The Emerald Atlas

The Emerald Atlas

Sorry that my reviews have been slow lately. I’m happy to report that we’ve now moved into our new house and have the internet once again. Hopefully now I can get back on track.

The Emerald Atlas was written by John Stephens and first published in 2011. It is the first part of the epic fantasy series The Books of Beginning and is followed by The Fire Chronicle (2012) and The Black Reckoning (2015). The novel follows three siblings as they discover that they are part of a magical prophecy.

Kate, Michael and Emma P have spent ten years being shepherded from orphanage to orphanage. Although only Kate remembers their parents, she knows that they are not dead. She dimly recalls the night that they were forced to leave them, running away with a mysterious stranger and promising that they will one day return. Now, it is this hope that keeps Kate going. She knows that their situation is only temporary and that her parents will keep their promise.

After proving unadoptable for the umpteenth time, the siblings are sent to live in Cambridge Falls. This dreary town is set deep in the mountains and seems to be entirely populated by miserable adults. Their new orphanage is no better – dark, creepy and run by a horrible housekeeper. To make matters worse, they discover that they are the only children living there and the orphanage’s owner – Dr Stanislaus Pym – is strangely absent.

As the children explore the mansion, they stumble across Dr Pym’s study and make the discovery that he is actually a wizard. Inside, they come across a strange book with blank pages and an emerald green cover. They soon find that the book is magical. By putting a photograph in its pages, they can travel to the time and location where the picture was taken. Using the book, they travel back in time by fifteen years to discover what tragedy befell Cambridge Falls and if there is a way to save the town’s children from their horrible fate.

The Emerald Atlas has many, many good points. First and foremost, it’s a well written and thoughtfully plotted children’s book. The story is very complex for a middle grade/young teen story, containing many entwining plot points, lot of character development and light humor, yet it never feels as though it loses itself. I’ve read a lot of novels that have tried to be too clever and thus utterly alienated their target audience. The Emerald Atlas does not fall into this trap. It’s a more challenging read than the likes of Harry Potter but is still written with children in mind.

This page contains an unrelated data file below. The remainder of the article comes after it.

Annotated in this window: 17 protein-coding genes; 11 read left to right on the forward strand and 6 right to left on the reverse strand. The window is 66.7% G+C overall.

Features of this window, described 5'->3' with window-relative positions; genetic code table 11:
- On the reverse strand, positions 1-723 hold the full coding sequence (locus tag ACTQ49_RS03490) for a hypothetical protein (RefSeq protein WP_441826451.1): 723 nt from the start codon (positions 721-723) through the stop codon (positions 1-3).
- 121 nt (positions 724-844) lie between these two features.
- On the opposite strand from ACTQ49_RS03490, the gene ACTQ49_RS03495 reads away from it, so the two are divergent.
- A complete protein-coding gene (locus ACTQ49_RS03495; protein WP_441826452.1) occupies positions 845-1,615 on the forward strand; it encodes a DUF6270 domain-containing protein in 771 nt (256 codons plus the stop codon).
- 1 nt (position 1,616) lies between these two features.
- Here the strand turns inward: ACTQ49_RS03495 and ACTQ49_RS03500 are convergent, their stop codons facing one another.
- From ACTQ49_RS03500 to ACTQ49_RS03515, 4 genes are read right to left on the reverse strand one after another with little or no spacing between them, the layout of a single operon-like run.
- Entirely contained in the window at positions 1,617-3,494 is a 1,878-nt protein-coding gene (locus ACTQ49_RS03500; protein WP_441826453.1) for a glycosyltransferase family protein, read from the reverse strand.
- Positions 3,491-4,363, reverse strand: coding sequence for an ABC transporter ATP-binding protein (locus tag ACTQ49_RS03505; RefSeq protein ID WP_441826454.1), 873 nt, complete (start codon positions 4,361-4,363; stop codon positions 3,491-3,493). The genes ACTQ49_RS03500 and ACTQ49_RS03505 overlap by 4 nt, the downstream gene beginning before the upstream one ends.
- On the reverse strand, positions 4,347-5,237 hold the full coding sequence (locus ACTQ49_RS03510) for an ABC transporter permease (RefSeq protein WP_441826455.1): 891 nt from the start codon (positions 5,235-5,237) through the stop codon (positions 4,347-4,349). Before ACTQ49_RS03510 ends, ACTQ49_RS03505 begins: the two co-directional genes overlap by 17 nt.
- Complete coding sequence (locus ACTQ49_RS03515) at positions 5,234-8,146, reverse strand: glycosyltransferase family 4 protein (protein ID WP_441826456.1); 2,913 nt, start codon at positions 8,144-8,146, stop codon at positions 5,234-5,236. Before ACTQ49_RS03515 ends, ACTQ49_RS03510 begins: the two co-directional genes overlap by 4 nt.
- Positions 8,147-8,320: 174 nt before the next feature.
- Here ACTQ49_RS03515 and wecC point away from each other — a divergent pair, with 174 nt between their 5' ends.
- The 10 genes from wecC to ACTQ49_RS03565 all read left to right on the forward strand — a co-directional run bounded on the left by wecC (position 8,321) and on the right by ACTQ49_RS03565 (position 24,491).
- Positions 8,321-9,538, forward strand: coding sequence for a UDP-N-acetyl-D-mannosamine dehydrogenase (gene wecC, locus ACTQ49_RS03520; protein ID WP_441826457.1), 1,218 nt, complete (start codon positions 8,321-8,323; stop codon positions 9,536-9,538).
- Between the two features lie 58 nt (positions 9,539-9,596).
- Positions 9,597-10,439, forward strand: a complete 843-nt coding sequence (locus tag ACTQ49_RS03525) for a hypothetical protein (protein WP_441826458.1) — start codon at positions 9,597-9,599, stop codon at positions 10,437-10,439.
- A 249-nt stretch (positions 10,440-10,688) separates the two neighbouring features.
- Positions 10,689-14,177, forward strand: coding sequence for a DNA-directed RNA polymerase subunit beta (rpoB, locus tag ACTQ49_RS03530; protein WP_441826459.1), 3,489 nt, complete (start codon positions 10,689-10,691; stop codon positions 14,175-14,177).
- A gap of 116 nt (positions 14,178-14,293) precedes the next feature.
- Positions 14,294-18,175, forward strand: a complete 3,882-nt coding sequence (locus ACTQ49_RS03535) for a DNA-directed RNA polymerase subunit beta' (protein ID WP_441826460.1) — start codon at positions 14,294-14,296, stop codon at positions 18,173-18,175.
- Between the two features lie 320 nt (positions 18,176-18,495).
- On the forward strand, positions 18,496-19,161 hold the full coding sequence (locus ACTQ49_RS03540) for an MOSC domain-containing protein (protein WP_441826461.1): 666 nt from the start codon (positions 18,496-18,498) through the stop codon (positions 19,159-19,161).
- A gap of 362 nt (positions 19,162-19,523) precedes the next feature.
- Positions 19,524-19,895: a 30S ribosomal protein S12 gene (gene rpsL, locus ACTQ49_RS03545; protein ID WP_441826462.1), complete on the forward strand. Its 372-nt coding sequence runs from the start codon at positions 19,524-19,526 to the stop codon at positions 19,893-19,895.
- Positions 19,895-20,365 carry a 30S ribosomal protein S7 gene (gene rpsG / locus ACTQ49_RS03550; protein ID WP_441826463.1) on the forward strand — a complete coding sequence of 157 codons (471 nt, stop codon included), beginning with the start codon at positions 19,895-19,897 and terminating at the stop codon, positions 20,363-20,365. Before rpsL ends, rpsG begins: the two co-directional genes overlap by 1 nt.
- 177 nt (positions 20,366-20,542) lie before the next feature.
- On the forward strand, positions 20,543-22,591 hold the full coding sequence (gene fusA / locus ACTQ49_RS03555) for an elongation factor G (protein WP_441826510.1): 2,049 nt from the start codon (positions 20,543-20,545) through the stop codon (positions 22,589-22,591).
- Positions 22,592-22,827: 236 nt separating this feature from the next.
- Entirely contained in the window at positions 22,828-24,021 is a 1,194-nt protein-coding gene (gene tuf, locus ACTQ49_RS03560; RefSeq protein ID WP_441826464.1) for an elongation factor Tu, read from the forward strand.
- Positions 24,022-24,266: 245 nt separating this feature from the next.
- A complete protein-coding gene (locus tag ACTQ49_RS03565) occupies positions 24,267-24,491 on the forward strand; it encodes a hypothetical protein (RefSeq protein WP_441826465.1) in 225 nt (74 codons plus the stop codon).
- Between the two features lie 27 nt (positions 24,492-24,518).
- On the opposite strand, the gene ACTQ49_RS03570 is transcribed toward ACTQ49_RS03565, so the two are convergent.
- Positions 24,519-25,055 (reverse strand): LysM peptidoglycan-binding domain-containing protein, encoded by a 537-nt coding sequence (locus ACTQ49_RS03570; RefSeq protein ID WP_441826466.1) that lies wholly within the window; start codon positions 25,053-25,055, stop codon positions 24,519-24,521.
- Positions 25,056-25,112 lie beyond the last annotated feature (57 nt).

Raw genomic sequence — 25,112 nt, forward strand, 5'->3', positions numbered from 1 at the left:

The novel keeps up a fast pace throughout, causing the novel to seem a lot shorter than it actually is. The rapid pace really helps the story keep momentum and leads to a number of exciting sequences (the best, in my opinion, being the part where the siblings are pursued through the forest by wolves). Unfortunately, the story occasionally fails to deliver in its promise of action and I really felt that it could have just pushed itself slightly more.

They cross a lake inhabited by some unseen monstrosity which generally leaves them alone. It is said the Countess is raising some terrible creature, yet the monster does not really play much of a role in the climax (also, what was it? Some kind of dragon? Gargoyle? I was never clear). The story is full of witches and wizards and yet there rarely feels as though there is any kind of magic at work in the tale.

However, I adore the way that time travel is addressed within the story, particularly the mechanic of the Atlas. As you may remember from my reviews of TimeRiders, I tend to pick holes in time travel plots as they’re very easy to screw up. Not this time. The time travel in The Emerald Atlas worked perfectly. Stephens sticks to the parallel worlds theory of time travel and avoids tripping himself up by creating paradoxes. The only complication that he is forced to address is how two identical objects from different times can exist in the same place at the same time (hint: they can’t), which is handled without issue (although I thought this plot point was going to be more important than it eventually turned out being).